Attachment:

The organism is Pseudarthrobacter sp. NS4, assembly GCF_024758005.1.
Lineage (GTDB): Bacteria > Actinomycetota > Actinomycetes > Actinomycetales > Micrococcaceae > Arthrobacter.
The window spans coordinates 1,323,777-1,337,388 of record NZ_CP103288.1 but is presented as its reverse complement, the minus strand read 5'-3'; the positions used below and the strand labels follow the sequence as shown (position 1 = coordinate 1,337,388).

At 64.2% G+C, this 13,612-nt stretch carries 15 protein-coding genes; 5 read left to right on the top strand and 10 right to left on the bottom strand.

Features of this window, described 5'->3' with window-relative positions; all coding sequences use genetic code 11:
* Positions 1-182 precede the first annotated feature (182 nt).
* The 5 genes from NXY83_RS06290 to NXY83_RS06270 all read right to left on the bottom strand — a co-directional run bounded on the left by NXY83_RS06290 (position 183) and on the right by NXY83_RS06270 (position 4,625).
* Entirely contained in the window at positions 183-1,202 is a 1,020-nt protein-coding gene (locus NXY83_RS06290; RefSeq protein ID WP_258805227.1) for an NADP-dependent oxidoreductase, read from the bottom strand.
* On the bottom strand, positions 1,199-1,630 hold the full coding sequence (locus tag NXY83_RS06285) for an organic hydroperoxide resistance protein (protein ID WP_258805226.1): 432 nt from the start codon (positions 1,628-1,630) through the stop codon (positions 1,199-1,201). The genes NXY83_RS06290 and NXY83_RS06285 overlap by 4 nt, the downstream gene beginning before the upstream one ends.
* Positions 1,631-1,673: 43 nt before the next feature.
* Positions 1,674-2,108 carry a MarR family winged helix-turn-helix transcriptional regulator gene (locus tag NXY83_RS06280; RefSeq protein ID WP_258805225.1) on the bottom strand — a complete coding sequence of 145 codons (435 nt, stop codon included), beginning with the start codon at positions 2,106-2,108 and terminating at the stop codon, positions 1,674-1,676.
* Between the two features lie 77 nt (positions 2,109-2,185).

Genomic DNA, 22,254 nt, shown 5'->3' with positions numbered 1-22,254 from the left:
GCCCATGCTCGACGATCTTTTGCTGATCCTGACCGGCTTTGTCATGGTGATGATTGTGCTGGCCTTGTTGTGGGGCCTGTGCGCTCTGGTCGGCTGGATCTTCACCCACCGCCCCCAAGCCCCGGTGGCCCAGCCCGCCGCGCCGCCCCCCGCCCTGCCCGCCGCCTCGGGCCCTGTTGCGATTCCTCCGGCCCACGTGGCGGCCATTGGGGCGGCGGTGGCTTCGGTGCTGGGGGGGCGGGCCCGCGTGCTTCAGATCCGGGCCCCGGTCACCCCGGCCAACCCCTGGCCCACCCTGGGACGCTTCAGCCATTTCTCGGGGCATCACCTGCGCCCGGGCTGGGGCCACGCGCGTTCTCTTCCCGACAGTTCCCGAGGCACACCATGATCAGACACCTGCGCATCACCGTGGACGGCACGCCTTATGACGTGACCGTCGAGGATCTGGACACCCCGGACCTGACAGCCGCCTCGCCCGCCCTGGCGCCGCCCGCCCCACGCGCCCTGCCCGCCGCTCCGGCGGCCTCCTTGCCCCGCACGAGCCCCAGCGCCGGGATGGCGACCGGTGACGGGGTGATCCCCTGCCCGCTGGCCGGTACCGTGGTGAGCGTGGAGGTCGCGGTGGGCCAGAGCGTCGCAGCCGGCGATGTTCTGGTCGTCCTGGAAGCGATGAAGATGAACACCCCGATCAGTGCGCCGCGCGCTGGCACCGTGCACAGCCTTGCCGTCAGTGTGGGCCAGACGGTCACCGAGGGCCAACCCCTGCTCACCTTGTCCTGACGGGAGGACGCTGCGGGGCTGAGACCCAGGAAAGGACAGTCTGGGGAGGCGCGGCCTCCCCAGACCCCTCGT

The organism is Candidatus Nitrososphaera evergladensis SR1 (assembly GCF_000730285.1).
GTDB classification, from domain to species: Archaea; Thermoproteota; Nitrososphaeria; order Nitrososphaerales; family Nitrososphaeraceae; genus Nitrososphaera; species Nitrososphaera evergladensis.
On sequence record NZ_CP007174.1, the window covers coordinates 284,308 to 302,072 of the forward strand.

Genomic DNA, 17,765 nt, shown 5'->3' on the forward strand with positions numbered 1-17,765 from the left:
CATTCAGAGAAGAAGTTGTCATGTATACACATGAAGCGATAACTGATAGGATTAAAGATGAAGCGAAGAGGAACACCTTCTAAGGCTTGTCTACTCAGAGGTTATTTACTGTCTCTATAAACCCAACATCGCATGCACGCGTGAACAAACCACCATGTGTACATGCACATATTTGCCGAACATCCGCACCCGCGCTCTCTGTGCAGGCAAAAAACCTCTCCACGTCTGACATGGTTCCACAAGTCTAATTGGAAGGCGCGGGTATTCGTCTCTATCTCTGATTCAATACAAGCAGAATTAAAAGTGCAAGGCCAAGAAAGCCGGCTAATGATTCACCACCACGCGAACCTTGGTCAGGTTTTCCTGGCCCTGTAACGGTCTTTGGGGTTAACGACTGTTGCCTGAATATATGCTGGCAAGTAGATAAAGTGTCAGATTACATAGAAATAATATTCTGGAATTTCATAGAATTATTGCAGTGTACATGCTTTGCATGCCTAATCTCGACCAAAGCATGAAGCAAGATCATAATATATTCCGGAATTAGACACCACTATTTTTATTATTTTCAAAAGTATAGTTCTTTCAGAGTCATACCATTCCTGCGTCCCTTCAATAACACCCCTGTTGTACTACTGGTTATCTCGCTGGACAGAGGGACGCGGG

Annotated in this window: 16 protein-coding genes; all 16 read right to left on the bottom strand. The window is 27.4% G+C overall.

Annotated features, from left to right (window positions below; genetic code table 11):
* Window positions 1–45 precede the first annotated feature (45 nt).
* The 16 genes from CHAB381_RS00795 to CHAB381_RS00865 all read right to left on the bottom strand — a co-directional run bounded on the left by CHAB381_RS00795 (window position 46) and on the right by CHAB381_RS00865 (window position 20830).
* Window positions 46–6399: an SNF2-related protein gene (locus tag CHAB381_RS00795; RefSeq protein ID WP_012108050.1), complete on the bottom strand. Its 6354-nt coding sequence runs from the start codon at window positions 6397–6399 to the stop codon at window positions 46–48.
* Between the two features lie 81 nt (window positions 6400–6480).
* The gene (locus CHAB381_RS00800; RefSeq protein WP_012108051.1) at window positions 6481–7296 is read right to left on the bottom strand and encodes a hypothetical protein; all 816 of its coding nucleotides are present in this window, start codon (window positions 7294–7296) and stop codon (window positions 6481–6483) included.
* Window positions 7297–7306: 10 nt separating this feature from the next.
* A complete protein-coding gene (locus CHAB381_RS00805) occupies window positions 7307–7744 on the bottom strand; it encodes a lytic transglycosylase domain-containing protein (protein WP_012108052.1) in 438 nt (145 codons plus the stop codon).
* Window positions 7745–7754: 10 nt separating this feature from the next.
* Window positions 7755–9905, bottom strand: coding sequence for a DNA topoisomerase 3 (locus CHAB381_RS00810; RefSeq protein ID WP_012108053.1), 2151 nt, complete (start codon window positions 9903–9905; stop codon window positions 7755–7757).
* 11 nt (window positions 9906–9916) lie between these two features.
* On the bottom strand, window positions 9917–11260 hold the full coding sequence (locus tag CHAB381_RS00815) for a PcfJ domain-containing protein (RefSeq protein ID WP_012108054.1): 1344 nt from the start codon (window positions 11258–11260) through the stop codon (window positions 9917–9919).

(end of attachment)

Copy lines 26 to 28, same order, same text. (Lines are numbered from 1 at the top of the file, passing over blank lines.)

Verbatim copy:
* The gene (locus CHAB381_RS00800; RefSeq protein WP_012108051.1) at window positions 6481–7296 is read right to left on the bottom strand and encodes a hypothetical protein; all 816 of its coding nucleotides are present in this window, start codon (window positions 7294–7296) and stop codon (window positions 6481–6483) included.
* Window positions 7297–7306: 10 nt separating this feature from the next.
* A complete protein-coding gene (locus CHAB381_RS00805) occupies window positions 7307–7744 on the bottom strand; it encodes a lytic transglycosylase domain-containing protein (protein WP_012108052.1) in 438 nt (145 codons plus the stop codon).